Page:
The Sindh Children Act authorizes the provincial government to "establish and maintain industrial schools for the reception of children and youthful offenders."235 Courts may order convicted children, who were under the age of sixteen at the time of their arrest,236 to be committed to such schools until they reach the age of eighteen years, or exceptionally, for a shorter period.237 During the time that a child is in its care, an industrial school "shall be bound to teach, train, lodge, clothe, and feed him."238 The government may also license private institutions, known as "certified schools," to serve the same function.239

The government is required to appoint a superintendent and a committee of visitors for each industrial school established under the Act.240 Another government appointee, the Chief Inspector of Certified Schools, is responsible for overseeing all of the industrial and certified schools in the province.241 Along with other inspectors under his or her authority, the Chief Inspector may visit a school at any time, and each school must be visited by an inspector at least once a year.242 In the two years since it renamed the juvenile jail, the Government of Sindh has failed to appoint either a Chief Inspector of Certified Schools or a committee of visitors. Instead, the facility continues to be managed and staffed by the provincial prison administration, and governed in accordance with the Prison Rules.243


Shortly after her appointment as juvenile magistrate for Karachi in December 1993, Neelofar Shahnawaz paid a visit to the juvenile jail, which had opened the previous month. What she found was appalling. "The first time I visited, the conditions were horrible," she told Human Rights Watch. "There were no fans, water, or pots. The children had scabies and kidney problems, and there were many cases of tuberculosis, and blood in urine."244

The children in the new facility had been relocated from Karachi's Landhi Jail, where most of the juveniles in the city were previously held.245 The new juvenile jail provided complete separation from adult offenders in the adjacent Central Prison, but a December 1993 report by Ghous Bux, a member of the Sindh High Court Inspection Team, noted numerous deficiencies, including the lack of a kitchen, adequate bedding, a dispensary and basic medicines, doors on toilets, and facilities for sports and physical exercise.246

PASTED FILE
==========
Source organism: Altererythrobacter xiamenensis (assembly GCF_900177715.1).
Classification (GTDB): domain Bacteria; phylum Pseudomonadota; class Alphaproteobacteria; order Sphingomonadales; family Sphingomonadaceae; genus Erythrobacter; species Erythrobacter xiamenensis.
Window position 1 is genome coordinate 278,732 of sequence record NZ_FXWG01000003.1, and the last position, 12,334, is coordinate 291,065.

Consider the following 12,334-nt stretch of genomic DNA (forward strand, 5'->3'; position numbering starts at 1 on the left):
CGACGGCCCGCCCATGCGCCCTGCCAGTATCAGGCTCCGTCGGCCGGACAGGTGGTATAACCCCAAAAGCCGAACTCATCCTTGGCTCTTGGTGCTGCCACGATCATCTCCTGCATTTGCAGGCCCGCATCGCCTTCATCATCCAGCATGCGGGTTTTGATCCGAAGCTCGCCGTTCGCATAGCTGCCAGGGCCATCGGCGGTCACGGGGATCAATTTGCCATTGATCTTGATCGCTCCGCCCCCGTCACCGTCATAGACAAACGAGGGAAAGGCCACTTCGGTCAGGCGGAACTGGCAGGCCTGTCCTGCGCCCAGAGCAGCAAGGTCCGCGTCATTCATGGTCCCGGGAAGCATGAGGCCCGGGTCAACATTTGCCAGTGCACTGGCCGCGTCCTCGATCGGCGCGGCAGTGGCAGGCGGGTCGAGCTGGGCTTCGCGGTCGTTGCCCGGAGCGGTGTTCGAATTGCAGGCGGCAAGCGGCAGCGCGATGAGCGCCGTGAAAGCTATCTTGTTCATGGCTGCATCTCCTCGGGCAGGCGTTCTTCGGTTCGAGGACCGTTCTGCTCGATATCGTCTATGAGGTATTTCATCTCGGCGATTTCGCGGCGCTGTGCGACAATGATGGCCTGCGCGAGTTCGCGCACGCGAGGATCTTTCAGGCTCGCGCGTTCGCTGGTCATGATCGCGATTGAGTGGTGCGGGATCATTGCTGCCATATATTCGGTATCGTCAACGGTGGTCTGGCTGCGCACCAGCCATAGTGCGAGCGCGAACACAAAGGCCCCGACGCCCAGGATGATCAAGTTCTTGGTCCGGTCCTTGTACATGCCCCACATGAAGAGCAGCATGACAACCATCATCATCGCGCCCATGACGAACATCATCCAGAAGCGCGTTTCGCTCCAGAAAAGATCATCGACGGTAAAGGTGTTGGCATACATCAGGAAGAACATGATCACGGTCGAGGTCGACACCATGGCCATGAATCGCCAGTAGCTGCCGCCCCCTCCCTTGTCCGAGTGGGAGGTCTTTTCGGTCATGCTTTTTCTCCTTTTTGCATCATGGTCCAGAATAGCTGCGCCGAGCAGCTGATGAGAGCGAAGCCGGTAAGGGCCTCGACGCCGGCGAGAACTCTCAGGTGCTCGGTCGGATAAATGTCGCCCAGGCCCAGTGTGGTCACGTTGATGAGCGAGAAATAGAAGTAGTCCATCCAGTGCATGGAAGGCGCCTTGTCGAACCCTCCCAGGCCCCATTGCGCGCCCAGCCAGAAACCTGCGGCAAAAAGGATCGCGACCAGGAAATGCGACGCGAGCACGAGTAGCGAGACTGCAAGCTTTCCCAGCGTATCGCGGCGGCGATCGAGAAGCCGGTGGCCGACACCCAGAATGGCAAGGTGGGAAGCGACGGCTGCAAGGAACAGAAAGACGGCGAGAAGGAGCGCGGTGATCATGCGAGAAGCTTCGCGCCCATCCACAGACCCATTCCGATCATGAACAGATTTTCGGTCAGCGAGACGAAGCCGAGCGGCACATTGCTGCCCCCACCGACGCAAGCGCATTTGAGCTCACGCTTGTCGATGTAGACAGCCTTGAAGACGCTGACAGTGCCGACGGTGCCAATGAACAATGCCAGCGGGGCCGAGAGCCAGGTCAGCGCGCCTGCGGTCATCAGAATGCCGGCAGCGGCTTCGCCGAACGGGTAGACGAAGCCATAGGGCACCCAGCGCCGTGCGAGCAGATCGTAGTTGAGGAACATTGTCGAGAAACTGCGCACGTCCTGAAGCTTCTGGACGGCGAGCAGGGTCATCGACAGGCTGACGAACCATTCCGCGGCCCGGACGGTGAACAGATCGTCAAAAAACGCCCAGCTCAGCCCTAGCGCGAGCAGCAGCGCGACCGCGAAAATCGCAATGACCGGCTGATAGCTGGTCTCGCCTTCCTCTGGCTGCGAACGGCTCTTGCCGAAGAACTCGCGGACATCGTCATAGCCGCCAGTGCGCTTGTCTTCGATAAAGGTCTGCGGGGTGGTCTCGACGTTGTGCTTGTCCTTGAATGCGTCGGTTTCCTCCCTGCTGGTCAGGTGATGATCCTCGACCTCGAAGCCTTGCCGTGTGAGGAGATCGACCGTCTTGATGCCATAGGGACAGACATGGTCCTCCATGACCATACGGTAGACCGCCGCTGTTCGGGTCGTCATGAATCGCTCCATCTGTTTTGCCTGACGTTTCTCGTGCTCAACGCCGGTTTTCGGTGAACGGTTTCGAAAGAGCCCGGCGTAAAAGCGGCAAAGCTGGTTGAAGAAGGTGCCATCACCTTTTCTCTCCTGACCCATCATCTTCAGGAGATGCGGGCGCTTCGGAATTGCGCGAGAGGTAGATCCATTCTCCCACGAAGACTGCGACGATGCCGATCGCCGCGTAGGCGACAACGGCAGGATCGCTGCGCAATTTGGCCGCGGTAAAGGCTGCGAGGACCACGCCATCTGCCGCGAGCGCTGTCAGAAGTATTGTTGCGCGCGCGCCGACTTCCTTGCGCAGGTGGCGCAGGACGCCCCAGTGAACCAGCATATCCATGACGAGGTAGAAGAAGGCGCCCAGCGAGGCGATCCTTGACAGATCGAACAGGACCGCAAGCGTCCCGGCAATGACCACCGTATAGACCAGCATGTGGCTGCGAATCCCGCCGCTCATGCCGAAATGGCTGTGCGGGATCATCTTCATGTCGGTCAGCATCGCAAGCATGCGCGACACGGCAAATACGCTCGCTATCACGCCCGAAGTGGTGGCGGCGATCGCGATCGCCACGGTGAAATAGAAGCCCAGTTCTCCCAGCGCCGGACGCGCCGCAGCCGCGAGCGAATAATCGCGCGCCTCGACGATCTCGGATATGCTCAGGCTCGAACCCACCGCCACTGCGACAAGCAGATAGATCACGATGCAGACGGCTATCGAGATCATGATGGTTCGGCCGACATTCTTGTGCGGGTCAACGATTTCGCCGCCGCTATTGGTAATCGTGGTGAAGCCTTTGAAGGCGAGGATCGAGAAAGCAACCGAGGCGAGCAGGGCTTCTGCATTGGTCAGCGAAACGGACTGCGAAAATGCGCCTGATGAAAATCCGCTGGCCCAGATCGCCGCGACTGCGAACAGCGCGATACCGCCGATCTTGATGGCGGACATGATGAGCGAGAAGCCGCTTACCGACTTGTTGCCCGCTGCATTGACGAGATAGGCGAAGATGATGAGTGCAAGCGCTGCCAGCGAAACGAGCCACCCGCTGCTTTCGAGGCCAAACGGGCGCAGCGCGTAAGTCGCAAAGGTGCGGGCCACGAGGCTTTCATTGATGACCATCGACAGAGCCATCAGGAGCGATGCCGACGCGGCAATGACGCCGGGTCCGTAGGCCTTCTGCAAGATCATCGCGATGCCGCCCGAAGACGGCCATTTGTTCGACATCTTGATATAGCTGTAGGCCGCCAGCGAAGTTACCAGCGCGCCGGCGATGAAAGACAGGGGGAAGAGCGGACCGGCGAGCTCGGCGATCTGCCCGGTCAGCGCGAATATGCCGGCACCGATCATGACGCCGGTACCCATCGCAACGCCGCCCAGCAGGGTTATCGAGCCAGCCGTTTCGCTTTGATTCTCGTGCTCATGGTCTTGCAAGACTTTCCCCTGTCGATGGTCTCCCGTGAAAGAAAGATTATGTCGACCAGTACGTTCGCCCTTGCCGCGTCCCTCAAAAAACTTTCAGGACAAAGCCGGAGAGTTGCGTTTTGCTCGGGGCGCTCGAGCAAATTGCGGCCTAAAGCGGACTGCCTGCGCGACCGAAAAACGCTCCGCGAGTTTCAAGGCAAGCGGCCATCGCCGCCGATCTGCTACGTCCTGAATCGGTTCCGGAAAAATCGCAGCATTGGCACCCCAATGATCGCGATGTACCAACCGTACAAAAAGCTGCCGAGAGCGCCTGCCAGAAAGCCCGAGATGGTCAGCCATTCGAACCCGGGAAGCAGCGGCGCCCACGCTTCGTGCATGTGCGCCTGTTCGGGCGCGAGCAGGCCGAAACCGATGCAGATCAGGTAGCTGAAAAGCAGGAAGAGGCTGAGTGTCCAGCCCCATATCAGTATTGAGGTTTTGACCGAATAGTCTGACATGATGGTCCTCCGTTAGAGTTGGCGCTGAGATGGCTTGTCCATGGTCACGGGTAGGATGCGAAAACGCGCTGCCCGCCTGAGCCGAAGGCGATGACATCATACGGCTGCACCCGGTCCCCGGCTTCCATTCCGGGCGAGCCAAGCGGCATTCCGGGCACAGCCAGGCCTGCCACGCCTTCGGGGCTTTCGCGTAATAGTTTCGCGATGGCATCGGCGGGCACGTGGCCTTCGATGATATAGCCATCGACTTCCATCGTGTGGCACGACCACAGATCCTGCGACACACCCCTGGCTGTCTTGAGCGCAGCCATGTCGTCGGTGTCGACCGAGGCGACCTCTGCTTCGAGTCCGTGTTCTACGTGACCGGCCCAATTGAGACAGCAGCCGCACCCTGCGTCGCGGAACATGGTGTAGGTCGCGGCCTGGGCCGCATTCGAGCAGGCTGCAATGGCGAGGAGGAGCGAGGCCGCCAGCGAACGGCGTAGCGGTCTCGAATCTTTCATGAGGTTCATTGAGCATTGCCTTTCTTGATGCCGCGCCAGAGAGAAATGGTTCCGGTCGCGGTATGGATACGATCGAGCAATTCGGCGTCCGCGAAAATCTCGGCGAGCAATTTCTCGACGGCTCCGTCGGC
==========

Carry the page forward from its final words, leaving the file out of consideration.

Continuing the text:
Shahnawaz promptly took it upon herself to remedy conditions in the juvenile jail. "I got donations from the private sector," she said. "I had one room converted to a kitchen, and arranged to have four or five water bearings [taps] installed. There were cells for solitary confinement-I turned them into workshops and a hospital." A Pakistani charity, the Abdus Sattar Edhi Trust, provided support for the medical facilities, Shahnawaz said, while a civil liberties lawyer, Nihal Hashmi, established a computer center. "There are also many private, corporate donors," she added.247

In a speech given in October 1994, Qamar Hussain Shah, the superintendent responsible for the juvenile jail, acknowledged the role played by the private sector in upgrading the facilities. "[W]ith the help of different philanthropists," he said, each of the juvenile jail's fourteen barracks had been provided a television set, an electric water cooler, ceiling fans, wall clocks, and sufficient bedding.248

Unfortunately, the efforts of Shahnawaz and others to improve conditions in the industrial school have been outstripped by a rapid increase in its population. On December 5, 1993, the number of children in the facility stood at 419,249 a reasonable figure for a facility that was designed to accommodate 500.250 By theend of December 1997, the number of children had roughly doubled to 831. Of these, only nineteen had been convicted. The remaining 812 were under trial.251